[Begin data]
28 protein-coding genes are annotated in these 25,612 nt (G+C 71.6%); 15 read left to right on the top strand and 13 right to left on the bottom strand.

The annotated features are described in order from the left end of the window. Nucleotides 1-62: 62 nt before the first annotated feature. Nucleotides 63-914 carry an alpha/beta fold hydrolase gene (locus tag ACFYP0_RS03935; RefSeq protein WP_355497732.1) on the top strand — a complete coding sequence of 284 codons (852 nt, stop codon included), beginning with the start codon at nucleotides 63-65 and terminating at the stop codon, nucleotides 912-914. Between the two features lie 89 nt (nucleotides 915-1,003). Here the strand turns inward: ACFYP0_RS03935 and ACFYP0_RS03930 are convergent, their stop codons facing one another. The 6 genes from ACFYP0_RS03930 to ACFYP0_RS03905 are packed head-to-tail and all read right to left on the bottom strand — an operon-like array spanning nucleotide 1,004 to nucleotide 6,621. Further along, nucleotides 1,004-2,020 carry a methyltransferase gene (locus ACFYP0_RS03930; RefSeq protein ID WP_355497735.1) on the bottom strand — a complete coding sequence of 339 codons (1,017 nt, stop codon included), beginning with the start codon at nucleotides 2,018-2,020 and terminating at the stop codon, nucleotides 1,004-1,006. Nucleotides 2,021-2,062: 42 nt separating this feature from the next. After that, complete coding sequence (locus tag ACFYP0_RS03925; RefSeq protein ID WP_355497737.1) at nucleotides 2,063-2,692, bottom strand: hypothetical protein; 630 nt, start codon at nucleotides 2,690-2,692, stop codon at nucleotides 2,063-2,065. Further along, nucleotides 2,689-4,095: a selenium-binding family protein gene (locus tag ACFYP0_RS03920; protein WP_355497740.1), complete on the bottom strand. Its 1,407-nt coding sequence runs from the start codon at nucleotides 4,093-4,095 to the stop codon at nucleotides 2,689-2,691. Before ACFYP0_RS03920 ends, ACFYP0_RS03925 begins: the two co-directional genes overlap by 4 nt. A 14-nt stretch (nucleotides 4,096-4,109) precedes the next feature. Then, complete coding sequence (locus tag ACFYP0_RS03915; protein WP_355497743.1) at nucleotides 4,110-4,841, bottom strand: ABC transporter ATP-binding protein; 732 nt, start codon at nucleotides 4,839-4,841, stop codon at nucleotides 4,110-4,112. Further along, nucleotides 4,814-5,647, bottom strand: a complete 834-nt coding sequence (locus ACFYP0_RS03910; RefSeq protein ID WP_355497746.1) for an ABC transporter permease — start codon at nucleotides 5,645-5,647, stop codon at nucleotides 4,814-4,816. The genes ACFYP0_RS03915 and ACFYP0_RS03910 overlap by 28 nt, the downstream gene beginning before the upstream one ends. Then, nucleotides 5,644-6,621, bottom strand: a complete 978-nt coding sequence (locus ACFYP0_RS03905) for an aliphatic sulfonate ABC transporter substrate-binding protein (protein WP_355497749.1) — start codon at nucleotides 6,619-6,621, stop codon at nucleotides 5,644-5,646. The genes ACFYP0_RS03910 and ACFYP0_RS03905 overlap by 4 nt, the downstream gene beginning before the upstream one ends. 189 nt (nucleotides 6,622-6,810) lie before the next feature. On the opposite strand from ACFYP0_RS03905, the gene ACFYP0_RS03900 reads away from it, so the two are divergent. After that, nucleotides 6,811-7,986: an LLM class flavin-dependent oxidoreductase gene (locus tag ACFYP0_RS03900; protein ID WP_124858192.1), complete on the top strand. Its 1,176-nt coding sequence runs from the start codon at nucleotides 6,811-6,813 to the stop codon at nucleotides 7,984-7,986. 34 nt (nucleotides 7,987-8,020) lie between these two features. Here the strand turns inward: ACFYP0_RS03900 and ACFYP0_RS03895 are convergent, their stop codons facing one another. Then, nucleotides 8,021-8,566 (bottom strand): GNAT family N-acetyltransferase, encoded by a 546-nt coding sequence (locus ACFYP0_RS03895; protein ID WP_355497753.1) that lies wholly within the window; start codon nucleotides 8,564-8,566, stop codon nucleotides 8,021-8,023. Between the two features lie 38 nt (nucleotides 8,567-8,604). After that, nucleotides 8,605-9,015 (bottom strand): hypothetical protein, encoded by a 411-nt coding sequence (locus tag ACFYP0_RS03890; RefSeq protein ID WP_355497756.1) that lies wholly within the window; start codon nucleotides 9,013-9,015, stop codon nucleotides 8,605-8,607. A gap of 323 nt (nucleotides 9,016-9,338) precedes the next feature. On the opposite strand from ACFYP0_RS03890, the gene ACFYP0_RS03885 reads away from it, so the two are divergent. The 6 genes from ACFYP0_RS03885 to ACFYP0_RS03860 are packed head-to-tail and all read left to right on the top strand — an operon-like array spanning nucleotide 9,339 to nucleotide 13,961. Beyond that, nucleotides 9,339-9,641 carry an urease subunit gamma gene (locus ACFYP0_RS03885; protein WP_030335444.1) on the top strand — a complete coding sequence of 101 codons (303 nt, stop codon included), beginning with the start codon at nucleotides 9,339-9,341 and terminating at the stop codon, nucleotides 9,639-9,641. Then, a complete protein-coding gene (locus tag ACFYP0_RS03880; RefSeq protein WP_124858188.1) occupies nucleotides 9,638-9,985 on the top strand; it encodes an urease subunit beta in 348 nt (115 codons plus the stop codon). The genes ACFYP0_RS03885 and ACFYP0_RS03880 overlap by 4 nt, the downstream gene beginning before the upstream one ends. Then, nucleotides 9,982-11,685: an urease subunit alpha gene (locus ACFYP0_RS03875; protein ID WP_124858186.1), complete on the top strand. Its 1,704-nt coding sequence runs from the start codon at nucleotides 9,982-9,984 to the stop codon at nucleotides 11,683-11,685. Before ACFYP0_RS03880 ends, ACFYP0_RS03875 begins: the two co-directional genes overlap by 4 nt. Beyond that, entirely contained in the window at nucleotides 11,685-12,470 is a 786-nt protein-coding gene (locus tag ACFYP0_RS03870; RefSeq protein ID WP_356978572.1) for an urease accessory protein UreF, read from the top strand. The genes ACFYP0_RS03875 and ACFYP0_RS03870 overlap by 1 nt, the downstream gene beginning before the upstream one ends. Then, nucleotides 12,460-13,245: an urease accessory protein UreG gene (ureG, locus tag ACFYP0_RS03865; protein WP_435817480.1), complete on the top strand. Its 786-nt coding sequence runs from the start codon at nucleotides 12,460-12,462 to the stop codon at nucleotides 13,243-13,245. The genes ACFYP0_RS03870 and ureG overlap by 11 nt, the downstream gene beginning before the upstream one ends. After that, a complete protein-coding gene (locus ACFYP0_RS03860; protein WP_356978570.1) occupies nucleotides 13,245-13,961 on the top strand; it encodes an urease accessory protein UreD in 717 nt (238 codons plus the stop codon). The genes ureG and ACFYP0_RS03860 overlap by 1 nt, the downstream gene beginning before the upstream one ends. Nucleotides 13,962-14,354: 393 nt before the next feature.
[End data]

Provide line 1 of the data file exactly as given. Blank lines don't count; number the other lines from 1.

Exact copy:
28 protein-coding genes are annotated in these 25,612 nt (G+C 71.6%); 15 read left to right on the top strand and 13 right to left on the bottom strand.